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According to the Collins English Dictionary 10th Edition fraud can be defined as: "deceit, trickery, sharp practice, or breach of confidence, perpetrated for profit or to gain some unfair or dishonest advantage".[1] In the broadest sense, a fraud is an intentional deception made for personal gain or to damage another individual; the related adjective is fraudulent. The specific legal definition varies by legal jurisdiction. Fraud is a crime, and also a civil law violation. Defrauding people or entities of money or valuables is a common purpose of fraud, but there have also been fraudulent "discoveries", e.g. in science, to gain prestige rather than immediate monetary gain
*As defined in Wikipedia

Thursday, September 6, 2012

Goldman Sachs Sued For Fraud--Again!

Maybe Goldman Sachs judges its success by how many lawsuits it faces each year.  How can any self-respecting bank raise its head in pride whilst dealing with so many suits regarding its fraudulent ways?   (See here, here, here,  here and here.)

Citigroup, Goldman, UBS Sued Over Mortgage-Backed Bonds
By David McLaughlin - Bloomberg

Citigroup Inc. (C), Goldman Sachs Group Inc. (GS) and UBS AG (UBSN) were sued separately in New York over losses on $368.7 million in mortgage-backed securities.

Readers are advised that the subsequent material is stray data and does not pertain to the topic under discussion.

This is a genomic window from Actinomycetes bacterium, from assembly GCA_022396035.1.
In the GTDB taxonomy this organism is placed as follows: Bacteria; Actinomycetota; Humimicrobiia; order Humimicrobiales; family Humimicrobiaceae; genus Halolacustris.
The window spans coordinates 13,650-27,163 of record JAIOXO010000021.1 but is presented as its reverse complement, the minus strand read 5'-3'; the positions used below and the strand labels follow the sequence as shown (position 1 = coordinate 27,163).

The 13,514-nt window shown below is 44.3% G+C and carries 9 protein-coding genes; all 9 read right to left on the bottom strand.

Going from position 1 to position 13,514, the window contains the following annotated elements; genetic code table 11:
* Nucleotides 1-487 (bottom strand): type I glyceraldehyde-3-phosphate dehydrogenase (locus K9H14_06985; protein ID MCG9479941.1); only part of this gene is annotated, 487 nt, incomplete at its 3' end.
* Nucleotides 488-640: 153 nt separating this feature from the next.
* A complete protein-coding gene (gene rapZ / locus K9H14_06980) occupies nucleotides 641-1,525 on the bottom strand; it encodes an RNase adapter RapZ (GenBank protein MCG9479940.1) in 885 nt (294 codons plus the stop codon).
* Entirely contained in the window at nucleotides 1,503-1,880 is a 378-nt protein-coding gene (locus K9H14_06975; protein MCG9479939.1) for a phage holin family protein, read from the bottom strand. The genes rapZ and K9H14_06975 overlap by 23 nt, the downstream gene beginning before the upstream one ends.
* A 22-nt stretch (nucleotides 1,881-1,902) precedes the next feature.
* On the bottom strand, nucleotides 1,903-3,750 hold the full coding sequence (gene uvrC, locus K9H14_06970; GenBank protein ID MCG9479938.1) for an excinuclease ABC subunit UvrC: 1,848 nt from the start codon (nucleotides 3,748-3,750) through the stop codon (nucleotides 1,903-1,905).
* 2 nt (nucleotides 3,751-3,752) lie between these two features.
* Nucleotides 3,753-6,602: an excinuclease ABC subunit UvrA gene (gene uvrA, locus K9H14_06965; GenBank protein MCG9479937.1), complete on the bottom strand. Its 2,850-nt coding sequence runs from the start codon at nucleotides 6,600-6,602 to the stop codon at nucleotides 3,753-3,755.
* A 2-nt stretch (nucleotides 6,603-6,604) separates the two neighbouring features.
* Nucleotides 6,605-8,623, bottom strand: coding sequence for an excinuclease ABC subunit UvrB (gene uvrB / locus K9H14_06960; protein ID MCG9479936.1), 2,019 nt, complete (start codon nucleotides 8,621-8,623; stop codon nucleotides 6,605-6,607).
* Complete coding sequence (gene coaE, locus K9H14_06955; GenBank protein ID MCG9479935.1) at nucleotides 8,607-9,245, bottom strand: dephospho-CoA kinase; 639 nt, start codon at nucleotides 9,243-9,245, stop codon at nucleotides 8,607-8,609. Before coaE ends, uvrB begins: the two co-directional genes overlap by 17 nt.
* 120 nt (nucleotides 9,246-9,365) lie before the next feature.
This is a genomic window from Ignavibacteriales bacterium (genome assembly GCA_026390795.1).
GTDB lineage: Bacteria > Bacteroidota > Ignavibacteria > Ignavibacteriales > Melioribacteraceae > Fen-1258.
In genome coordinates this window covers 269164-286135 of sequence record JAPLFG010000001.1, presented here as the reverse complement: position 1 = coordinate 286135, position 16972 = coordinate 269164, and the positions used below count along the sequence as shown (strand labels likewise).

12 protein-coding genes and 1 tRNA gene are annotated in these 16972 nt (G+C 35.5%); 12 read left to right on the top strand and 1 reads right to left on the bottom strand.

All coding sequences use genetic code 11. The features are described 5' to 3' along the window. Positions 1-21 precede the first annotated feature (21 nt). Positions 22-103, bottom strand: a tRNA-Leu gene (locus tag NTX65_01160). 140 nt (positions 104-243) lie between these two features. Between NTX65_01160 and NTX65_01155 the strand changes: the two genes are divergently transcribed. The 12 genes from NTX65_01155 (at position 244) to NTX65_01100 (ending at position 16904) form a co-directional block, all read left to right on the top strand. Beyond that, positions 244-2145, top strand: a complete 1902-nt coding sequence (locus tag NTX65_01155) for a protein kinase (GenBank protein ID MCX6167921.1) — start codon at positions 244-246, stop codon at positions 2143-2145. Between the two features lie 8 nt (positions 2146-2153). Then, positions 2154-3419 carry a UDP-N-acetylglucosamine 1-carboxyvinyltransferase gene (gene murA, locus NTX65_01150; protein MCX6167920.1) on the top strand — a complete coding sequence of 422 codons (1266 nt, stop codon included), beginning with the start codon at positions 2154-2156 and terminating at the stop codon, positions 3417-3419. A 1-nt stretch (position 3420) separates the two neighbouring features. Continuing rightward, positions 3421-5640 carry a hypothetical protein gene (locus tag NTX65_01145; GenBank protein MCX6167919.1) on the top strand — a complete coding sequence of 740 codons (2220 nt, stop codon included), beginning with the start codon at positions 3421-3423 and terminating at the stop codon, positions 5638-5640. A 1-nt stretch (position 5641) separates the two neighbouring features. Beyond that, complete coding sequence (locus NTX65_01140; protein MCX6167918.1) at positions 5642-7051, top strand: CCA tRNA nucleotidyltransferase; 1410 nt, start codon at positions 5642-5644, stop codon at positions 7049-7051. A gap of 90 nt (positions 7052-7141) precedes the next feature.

The three banks made “material misrepresentations” about the loans backing the securities and about the transfer of the loans into trusts, according to filings today in New York State Supreme Court.

IKB Deutsche Industriebank AG (IKB) sued Citigroup over losses on $137.4 million in mortgage securities and also sued Goldman Sachs over $73.2 million in securities. IKB, a German lender, said it sold the securities at a loss.

UBS, based in Zurich, was sued by Sealink Funding Ltd. over $158.1 million in bonds. The securities at issue in the UBS case are either held by Sealink or were previously sold at a loss, according to court papers.

Claims against Citigroup, Goldman Sachs and UBS include fraud and negligent misrepresentation, according to the filings. 

Read the whole article here


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